By This Measure, Hops Aren't So Expensive
I would like to draw your attention not so much to this post as the accompanying picture--a jpeg of an 1892 New York Times article. It reads in part:
Hops varied in price in 1882 from 20 cents per pound to $1.25 per pound. Since then, there have been variations within a single year from 50 cents to 10 cents, from 40 cents to 9 cents, and from 35 cents to 8 cents.A buck and a quarter in 1882? That's a lotta Mittelfrüh! Adjusting for inflation, that would work out to over $25 a pound in 2006 dollars. On the other hand, 9 cents was pretty good--just $1.81. Still, if you figure the average price was around a quarter in the 1880s, that would work out to $5.41 in today's dollar--roughly the place the price will probably end up stabilizing in the next five years.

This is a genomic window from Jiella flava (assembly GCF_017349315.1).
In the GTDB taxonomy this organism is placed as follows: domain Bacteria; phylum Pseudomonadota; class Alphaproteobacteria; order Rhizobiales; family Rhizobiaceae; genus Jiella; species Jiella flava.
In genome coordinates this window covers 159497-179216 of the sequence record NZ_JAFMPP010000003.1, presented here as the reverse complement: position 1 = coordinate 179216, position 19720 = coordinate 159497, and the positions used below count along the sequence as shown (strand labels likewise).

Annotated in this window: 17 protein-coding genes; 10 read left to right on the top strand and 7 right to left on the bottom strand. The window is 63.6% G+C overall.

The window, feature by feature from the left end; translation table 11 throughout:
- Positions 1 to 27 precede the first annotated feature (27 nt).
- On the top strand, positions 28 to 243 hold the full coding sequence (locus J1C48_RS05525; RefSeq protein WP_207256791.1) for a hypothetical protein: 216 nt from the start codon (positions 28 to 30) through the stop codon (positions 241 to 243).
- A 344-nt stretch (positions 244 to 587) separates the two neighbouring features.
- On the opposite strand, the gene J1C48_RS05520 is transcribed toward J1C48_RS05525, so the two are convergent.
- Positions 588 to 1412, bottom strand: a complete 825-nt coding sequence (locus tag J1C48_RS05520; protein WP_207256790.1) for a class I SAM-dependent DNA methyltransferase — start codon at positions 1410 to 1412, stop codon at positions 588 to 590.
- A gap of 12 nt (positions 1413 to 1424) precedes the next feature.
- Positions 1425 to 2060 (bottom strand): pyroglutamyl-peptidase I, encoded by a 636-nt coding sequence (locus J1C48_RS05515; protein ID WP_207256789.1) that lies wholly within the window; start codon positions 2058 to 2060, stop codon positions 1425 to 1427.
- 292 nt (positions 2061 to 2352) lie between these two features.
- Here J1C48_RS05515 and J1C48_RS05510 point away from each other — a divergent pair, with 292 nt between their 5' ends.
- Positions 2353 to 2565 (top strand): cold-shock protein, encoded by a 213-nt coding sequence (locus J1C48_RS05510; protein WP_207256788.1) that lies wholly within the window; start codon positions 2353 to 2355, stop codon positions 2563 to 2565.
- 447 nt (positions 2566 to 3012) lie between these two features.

The hop year begins in September. In August last the price was 12 cents. The year started with the price at 13 cents, since which time it has steadily advanced.